Custody is awarded in accordance with the best interests of the child.
Arizona custody laws
Child custody may be awarded in an action for dissolution of marriage, legal separation, or paternity. The court, in determining the best interests of the child in a custody proceeding, is required by law to consider all relevant factors. Those factors include:
The wishes of the parents as to custody.
The wishes of the child as to the custodian.
The interaction and interrelationship of the child with his or her parents, siblings, and any other person who may significantly affect his or her best interest.
The child’s adjustment to home, school, and community.
The mental and physical health of all persons involved.
Which parent is more likely to allow the child frequent and meaningful contact with the other parent (not applicable if a parent is acting in good faith to protect a child from domestic violence or child abuse).
Whether one parent, both parents, or neither parent has provided primary care of the child.
The nature and extent of coercion or duress used by a parent in obtaining an agreement regarding custody.
Whether a parent has complied with the provisions regarding domestic relations education.
Whether either parent was convicted of false reporting of child abuse or neglect.
Whether there has been domestic violence or child abuse.
In awarding child custody, the court may order sole custody or joint custody. Sole custody means that one parent has legal custody. Joint custody means that the parents share legal custody or physical custody, or both. It is the declared public policy of Arizona that absent evidence to the contrary, it is in a child’s best interest:
- to have substantial, frequent, meaningful and continuing parenting time with both parents, and
- to have both parents participate in decision-making about the child.
The law therefore favors joint custody over sole custody, absent evidence that joint custody is not in the child’s best interest. The court in determining custody does not prefer a parent as custodian because of that parent’s sex.
The court may issue an order for joint custody of a child if both parents agree and submit a written parenting plan and the court finds such an order is in the best interests of the child.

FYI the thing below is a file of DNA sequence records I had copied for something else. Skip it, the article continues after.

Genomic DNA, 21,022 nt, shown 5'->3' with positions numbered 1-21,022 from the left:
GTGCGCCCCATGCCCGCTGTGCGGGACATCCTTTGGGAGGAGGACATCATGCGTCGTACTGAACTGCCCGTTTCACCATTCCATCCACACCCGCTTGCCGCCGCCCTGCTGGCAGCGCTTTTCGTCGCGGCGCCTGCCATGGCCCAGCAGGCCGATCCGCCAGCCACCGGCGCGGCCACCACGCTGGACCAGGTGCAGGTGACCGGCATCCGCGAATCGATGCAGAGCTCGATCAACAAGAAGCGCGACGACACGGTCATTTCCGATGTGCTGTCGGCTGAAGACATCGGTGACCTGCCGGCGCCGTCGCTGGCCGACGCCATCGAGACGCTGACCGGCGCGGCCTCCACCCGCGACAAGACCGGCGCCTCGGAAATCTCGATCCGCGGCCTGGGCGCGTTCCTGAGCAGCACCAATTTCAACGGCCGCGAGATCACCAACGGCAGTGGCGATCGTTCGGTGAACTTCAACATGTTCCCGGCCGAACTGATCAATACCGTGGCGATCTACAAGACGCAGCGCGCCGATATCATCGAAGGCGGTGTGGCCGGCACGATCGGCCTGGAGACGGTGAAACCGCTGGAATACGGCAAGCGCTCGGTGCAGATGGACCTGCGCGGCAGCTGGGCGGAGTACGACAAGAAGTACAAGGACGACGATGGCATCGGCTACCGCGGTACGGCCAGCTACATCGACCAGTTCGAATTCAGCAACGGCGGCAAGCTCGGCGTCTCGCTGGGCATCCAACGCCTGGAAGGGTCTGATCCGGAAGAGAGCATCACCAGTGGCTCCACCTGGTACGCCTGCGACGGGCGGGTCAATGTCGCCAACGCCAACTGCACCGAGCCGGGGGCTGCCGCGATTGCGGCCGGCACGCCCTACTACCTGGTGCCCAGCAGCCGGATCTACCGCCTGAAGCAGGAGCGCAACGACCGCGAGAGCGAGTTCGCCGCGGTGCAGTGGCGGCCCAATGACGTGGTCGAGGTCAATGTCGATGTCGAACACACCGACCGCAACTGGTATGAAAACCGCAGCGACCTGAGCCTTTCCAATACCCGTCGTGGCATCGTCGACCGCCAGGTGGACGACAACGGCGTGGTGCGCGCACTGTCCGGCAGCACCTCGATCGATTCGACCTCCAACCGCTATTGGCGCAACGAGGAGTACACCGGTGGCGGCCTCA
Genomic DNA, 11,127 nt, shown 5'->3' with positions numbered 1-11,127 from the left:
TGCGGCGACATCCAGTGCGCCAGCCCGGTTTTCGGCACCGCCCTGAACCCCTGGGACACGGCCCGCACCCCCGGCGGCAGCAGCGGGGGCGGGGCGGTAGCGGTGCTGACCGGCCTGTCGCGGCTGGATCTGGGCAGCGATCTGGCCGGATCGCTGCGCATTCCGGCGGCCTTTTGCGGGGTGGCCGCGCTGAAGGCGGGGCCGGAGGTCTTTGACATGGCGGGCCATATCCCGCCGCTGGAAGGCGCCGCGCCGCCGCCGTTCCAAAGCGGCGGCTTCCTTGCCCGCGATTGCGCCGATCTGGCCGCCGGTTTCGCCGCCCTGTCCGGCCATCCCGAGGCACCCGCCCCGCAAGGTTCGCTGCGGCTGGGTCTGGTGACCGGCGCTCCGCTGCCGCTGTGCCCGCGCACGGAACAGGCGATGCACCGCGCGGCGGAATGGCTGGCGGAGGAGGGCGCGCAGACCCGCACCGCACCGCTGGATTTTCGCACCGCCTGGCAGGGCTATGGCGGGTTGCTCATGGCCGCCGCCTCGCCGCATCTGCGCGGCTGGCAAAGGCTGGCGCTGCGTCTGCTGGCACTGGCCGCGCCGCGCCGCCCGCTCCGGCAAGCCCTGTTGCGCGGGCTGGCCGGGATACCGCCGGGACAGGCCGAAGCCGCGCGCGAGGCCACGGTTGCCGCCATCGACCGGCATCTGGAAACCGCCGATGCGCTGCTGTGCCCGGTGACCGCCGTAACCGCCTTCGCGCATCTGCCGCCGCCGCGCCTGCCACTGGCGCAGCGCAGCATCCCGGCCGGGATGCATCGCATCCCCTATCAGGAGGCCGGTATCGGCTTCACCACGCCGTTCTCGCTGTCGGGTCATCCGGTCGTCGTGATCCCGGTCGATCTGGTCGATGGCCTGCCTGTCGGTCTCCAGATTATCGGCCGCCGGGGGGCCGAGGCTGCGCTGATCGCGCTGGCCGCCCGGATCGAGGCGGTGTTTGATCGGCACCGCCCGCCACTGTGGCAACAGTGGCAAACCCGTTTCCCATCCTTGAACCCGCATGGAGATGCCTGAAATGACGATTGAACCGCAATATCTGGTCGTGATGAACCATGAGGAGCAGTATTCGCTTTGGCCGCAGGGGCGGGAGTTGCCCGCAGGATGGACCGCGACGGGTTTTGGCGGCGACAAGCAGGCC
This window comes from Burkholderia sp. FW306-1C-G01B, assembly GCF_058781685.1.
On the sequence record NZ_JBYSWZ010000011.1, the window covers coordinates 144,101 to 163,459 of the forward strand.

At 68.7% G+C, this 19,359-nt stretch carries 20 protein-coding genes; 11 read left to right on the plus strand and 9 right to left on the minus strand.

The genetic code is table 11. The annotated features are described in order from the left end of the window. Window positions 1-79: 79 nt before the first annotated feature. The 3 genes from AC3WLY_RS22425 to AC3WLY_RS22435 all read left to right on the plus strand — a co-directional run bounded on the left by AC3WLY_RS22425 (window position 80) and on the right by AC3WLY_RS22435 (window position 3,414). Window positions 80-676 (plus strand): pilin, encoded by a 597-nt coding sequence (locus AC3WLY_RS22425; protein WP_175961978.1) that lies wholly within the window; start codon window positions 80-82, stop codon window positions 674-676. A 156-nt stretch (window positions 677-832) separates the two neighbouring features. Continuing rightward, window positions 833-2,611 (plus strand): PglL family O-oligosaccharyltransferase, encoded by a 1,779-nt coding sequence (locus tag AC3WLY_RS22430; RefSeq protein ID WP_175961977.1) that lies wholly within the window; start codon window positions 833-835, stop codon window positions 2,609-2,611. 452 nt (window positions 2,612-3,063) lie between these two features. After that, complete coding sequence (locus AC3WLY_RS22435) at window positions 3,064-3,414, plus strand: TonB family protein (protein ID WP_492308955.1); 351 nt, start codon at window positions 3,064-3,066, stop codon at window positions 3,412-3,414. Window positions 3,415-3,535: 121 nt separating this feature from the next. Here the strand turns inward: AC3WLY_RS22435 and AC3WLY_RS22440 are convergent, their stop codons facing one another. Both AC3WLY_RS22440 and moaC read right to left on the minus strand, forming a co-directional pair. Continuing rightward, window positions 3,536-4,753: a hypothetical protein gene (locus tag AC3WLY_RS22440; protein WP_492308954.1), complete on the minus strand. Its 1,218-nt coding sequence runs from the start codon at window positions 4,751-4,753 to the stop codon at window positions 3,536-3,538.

The court may order joint legal custody without ordering joint physical custody. Joint legal custody means that both parents share legal custody and neither parent’s rights are superior. Joint physical custody means that the physical residence of the child is shared by the parents in a manner that assures the child has substantially equal time and contact with both parents.
The court may issue an order for joint custody over the objections of one of the parents if the court believes that joint custody is in the child’s best interests. Joint custody will not be awarded if significant domestic violence exists, or if there has been a significant history of domestic violence.
Before an award is made granting joint custody, Arizona custody laws say the parents must submit to the court a proposed parenting plan. The parenting plan must include at least the following elements:
Each parent’s rights and responsibilities for the personal care of the child and for decisions in areas such as education, health care, and religious training.
A schedule of the physical residence of the child, including holidays and school vacations.
A procedure by which proposed changes, disputes, and alleged breaches may be mediated or resolved.
A procedure for periodic review of the plan’s terms by the parents.
A statement that the parties understand that joint custody does not necessarily mean equal parenting time.
A statement that each parent has read, understands and will abide by the sex offender notification requirements.
If the parents are unable to agree on any element to be included in the parenting plan for joint custody, the court will determine that element. The court may determine other factors that are necessary to promote and protect the emotional and physical health of the child.
Access to Records
Generally, both parents are entitled to equal access to documents and other information concerning the child’s education and physical, mental, moral, and emotional health including medical, school, police, court, and other records. Unless otherwise provided by court order or law, on reasonable request either parent may obtain the records directly from the custodian of the records or from the other parent.